Hung Liu Miss Fortune, 1995
two children in a row boat above a series of fortune cookies
Hung Liu
Miss Fortune, 1995
Serigraph on rag paper, 22 x 22 inches


Hung Liu’s Miss Fortune is part of a portfolio titled 10 x 10: Ten Women Ten Prints, produced in 1995 by the Berkeley Art Center and Alliance Graphics to celebrate International Women’s Day and seventy-five years of women’s suffrage. In this work, Hung Liu explores feminine sexuality, the condition of women, and myths of immigration. Using a photograph of a child prostitute taken in China at the turn of the twentieth century, Liu manipulates the image to duplicate the child. The child gazes directly but passively at the viewer, suggesting the inequities in power relationships between genders and races that transcend time, place, and social position.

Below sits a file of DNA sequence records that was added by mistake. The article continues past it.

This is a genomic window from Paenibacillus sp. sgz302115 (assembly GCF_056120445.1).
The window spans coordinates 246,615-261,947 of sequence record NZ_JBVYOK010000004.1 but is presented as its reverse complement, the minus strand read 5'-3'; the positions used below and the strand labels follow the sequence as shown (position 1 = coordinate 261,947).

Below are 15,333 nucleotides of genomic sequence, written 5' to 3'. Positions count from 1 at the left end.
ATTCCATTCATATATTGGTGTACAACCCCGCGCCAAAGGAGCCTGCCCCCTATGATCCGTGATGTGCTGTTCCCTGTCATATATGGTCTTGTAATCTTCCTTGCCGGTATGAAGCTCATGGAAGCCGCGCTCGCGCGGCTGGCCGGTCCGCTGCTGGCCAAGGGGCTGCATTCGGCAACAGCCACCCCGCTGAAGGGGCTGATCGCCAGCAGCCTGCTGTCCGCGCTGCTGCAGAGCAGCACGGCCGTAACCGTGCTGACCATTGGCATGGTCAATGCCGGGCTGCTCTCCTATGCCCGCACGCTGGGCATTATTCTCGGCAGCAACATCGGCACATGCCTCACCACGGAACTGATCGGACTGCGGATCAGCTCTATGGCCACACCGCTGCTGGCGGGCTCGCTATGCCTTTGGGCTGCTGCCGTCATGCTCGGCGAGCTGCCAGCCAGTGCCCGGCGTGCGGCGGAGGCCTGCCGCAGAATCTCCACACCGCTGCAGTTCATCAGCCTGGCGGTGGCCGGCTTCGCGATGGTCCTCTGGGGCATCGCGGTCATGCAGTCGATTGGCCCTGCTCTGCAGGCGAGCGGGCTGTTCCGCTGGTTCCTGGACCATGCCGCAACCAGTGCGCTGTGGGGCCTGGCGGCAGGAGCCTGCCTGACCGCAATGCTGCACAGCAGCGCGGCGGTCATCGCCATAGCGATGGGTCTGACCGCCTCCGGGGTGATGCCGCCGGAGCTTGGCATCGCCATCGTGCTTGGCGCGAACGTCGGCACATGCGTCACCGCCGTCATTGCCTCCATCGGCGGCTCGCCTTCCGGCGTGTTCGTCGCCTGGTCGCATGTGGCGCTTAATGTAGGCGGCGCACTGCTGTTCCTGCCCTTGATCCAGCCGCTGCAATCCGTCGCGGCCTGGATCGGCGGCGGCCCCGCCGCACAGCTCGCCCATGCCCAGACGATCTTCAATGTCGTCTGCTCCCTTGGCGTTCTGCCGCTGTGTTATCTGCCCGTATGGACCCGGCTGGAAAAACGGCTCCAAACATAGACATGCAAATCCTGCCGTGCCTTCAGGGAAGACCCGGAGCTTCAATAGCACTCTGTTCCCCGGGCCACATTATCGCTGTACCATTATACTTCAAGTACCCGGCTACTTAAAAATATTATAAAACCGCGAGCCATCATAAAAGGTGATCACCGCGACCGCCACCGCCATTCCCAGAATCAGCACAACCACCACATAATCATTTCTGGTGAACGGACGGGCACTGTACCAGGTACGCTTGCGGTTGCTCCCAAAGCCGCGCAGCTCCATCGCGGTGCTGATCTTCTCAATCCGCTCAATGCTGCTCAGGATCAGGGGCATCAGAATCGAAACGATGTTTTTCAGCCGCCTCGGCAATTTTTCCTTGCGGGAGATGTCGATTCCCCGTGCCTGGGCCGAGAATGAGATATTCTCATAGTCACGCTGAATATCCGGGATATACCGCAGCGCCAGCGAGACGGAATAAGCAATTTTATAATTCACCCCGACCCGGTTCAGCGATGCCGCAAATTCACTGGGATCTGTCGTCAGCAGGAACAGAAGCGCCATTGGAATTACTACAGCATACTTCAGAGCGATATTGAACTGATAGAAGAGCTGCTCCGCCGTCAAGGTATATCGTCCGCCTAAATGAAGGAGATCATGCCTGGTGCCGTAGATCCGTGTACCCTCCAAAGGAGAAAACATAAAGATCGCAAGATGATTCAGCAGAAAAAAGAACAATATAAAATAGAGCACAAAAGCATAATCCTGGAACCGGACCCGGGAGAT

Hung Liu was born in 1948 in Changchun, China. As Communist forces began taking over, Liu’s family was caught in the turmoil and her father was detained by Communist troops. She did not see him again until 1994. Liu taught and studied art in China and was accepted to the University of California, San Diego in 1981 but could not come to the United States until 1984. Her art is concerned with social views, race, sex, and gender. She often incorporates images that were mass-produced during the Cultural Revolution in China to explore the inherent power of visual imagery to shape society.